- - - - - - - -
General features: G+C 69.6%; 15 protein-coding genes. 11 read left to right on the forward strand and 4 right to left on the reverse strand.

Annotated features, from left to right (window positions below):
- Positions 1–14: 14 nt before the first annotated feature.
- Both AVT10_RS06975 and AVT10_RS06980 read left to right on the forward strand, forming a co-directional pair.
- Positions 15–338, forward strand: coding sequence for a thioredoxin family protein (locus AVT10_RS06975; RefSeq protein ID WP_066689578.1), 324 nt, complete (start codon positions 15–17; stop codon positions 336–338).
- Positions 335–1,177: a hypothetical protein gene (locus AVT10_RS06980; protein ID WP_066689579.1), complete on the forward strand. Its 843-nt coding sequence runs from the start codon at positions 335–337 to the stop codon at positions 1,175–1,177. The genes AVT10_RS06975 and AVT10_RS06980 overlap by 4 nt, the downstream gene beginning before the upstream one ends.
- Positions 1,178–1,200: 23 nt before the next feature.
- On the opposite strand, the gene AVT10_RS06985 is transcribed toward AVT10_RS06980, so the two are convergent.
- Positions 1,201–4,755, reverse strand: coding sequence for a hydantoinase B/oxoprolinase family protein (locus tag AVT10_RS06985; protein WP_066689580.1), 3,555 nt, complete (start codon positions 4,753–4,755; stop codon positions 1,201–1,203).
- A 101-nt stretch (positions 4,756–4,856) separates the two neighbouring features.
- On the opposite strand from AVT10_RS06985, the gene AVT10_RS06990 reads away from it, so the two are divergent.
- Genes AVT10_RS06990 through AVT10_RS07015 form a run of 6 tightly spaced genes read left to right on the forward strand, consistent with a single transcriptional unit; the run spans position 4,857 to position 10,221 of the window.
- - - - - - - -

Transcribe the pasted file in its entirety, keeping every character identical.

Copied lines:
General features: G+C 69.6%; 15 protein-coding genes. 11 read left to right on the forward strand and 4 right to left on the reverse strand.

Annotated features, from left to right (window positions below):
- Positions 1–14: 14 nt before the first annotated feature.
- Both AVT10_RS06975 and AVT10_RS06980 read left to right on the forward strand, forming a co-directional pair.
- Positions 15–338, forward strand: coding sequence for a thioredoxin family protein (locus AVT10_RS06975; RefSeq protein ID WP_066689578.1), 324 nt, complete (start codon positions 15–17; stop codon positions 336–338).
- Positions 335–1,177: a hypothetical protein gene (locus AVT10_RS06980; protein ID WP_066689579.1), complete on the forward strand. Its 843-nt coding sequence runs from the start codon at positions 335–337 to the stop codon at positions 1,175–1,177. The genes AVT10_RS06975 and AVT10_RS06980 overlap by 4 nt, the downstream gene beginning before the upstream one ends.
- Positions 1,178–1,200: 23 nt before the next feature.
- On the opposite strand, the gene AVT10_RS06985 is transcribed toward AVT10_RS06980, so the two are convergent.
- Positions 1,201–4,755, reverse strand: coding sequence for a hydantoinase B/oxoprolinase family protein (locus tag AVT10_RS06985; protein WP_066689580.1), 3,555 nt, complete (start codon positions 4,753–4,755; stop codon positions 1,201–1,203).
- A 101-nt stretch (positions 4,756–4,856) separates the two neighbouring features.
- On the opposite strand from AVT10_RS06985, the gene AVT10_RS06990 reads away from it, so the two are divergent.
- Genes AVT10_RS06990 through AVT10_RS07015 form a run of 6 tightly spaced genes read left to right on the forward strand, consistent with a single transcriptional unit; the run spans position 4,857 to position 10,221 of the window.